“Breaking the silos is great as far as it goes, but the obvious risk is that you create new silos,” Stoter says. “One of the changes already implemented to Jan’s model was simply to acknowledge that we had too many boutiques.”
Making the firm’s products responsive and relevant to institutional investors is important if ING IM wants to capitalise on the fact that, right now, there does indeed seem to be a strong confluence of ING IM’s acknowledged strengths and those investors’ needs. In fixed income the firm has admirable track records in liquid and illiquid credit; in equities it runs well-regarded contrarian, thematic and, especially, quality-dividend strategies.
“By far the biggest worry for insurance companies and pension funds is not rising yields – it’s low yields,” Stoter says. “If you keep the traditional portfolio in place this is a business model-threatening environment.”
In response, investors initially moved out of equities into low-volatility, high-dividend and spread products, but are now also shifting out of government bonds into credit, too, he observes.
“We feel this will be the new heart of the institutional portfolio – fixed income spread alongside high-dividend, low-volatility equity,” he says. “Our traditional core equity and fixed income strategies pay a lot of bills but, for sure, the growth will come from these areas where we have a different story to tell.”
Stoter says telling that story is his main priority. That makes sense: it is easy to be drowned out by the noise of a storm, even when the story is one of emerging stronger into the sunlight – of ING IM becoming a more dominant partner in a smaller insurance and asset-management business.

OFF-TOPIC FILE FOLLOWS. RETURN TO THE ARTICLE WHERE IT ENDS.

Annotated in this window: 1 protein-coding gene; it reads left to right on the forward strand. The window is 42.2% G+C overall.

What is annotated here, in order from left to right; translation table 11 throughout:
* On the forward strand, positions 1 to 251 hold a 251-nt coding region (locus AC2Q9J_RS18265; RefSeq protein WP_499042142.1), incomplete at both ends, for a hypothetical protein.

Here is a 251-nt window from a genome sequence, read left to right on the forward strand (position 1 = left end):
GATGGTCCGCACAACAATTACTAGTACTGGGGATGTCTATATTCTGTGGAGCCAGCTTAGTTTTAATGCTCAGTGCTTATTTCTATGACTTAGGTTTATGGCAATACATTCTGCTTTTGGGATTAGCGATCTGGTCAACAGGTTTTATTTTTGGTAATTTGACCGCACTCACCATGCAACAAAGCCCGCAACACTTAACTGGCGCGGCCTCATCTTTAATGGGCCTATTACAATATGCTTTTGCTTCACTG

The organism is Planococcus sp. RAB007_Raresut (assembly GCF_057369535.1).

“Asset management will be a very important activity of the new company,” he says. “There are lots of real orange-blooded people who really like the opportunity to be part of this transition, to be involved with designing strategy and branding.”
That is why he sees the IPO and re-branding of ING US as such an important step – it provides “the blueprint towards becoming a standalone entity”.
And while he concedes that it would be easier to convince consultants if ING IM were already standalone, re-branded, with its uncertainties truly behind it, he insists that taking charge of the narrative now is already paying off.
“We just have to work to demonstrate that we are a stable company with a bright future,” Stoter says. “And when we speak directly to end-clients we don’t face this problem – they see the energy and the passion when they meet with us.”